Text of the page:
animation-fill-mode also supports the values backwards and both, which just combines forwards and backwards. backwards applies the styles from the first frame of the animation to the element before the animation starts. This may not seem very useful since all of our animations so far have begun immediately, but backwards comes in handy when we start using animation-delay, since it applies the styles from the first frame even if the animation hasn't started yet. animation-delay is exactly what it sounds like. It delays starting an animation for some amount of time, or when specifying a negative value, can start the animation somewhere in the middle! Check out these fantastic animation-delay examples from Jhey to get an idea:

Can you further edit your latest Codepen to delay the start of the animation for one second, continuing to avoid the need for background-color styling directly on the .square element? Once you try it out, you can find the answer in the Codepen below.

All right, we've covered four of the eight animation properties. Four more to go! Let's talk about animation-iteration-count, the property which indicates the number of times the animation should be repeated. This can take values like 2, 1.5, and infinite, but negative values are not permitted. Fractional values indicate the animation should only be partially run, and the infinite value indicates that the animation should continue indefinitely! infinite can be a huge help when developing even a single-run animation since it allows you to watch the animation multiple times without refreshing the page.

Try out some different values, including fractional ones, for animation-iteration-count in the Codepen above. Then extend the animation to five seconds long and make it infinite like in the example below. At the end of the animation, the square will change jarringly from blue to red since there is no time between 100% and 0%, so update the code to have the blue square turn red from seconds four to five while it is in the top left corner.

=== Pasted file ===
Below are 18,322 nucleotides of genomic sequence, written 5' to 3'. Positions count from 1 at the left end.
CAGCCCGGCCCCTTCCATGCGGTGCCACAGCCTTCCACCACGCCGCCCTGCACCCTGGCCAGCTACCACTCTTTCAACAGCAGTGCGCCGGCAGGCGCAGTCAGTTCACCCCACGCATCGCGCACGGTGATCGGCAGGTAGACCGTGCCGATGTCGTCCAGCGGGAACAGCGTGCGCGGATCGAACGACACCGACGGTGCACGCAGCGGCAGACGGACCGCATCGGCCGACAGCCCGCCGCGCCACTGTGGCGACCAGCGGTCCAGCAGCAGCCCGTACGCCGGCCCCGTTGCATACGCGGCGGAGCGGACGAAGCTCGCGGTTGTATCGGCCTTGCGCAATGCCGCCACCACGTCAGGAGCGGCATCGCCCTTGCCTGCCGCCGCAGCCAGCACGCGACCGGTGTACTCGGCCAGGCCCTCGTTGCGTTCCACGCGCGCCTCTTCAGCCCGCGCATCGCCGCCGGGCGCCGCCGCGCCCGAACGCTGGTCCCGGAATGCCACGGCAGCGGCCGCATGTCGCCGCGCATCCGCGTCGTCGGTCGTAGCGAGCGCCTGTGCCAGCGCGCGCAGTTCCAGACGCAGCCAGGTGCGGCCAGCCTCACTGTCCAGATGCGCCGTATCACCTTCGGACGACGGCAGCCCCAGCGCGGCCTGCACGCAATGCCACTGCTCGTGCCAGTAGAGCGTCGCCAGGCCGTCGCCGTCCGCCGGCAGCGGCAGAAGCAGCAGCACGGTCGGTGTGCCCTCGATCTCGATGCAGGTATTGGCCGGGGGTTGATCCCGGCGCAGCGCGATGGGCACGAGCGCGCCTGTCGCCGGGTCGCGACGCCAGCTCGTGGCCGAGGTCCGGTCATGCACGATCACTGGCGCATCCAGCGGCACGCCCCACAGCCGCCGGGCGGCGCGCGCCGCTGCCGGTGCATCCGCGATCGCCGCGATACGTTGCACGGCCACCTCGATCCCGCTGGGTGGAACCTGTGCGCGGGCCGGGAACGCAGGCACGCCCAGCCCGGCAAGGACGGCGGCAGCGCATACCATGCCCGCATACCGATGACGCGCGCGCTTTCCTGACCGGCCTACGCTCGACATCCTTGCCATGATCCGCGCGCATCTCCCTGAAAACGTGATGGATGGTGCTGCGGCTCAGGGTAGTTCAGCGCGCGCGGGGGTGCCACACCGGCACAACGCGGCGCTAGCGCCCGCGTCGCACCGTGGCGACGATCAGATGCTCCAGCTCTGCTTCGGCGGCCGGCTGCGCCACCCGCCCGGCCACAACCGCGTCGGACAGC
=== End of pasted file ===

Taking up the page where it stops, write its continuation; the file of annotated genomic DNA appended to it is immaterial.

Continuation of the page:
animation-play-state is another of the animation properties. It accepts the values paused and running. This can be used to stop and start an animation right in the middle of its execution, perhaps in response to the click of a button.

animation-direction allows you to run an animation in reverse using reverse or change direction on every execution using alternate. Can you update the Codepen above to do one clockwise animation followed by one counterclockwise one? Answer below βœ….

animation-timing-function is in my opinion the most complicated of the animation properties. It specifies the curve over which the animation progresses from one keyframe to the next. The default is ease, which is slow at the edges but fast in the middle. Other values are linear, ease-in, ease-out, and ease-in-out. You can even specify your own curve using the cubic-bezier function, but that is outside the scope of this post! Finally, you can specify that the animation should move along in finite steps using something like steps(5, jump-start). Try out some of the different timing functions in your latest Codepen to get a feel for them and then see if you can achieve the effect below using the steps function.

Now that you know all the pieces that make up the animation shorthand, let's start using the shorthand! The browser is quite smart when interpreting the animation shorthand, and with a few exceptions, you can pretty much order the properties however you like. The browser will interpret any string it finds that is not an animation keyword as the name of your keyframes animation. If one timestamp is provided (you can use s or ms), then that will be the animation-duration. If two timestamps are provided, the second one is the animation-delay. Both of the following are equivalent implementations of the animation styles in the above Codepen. Try them out yourself to confirm!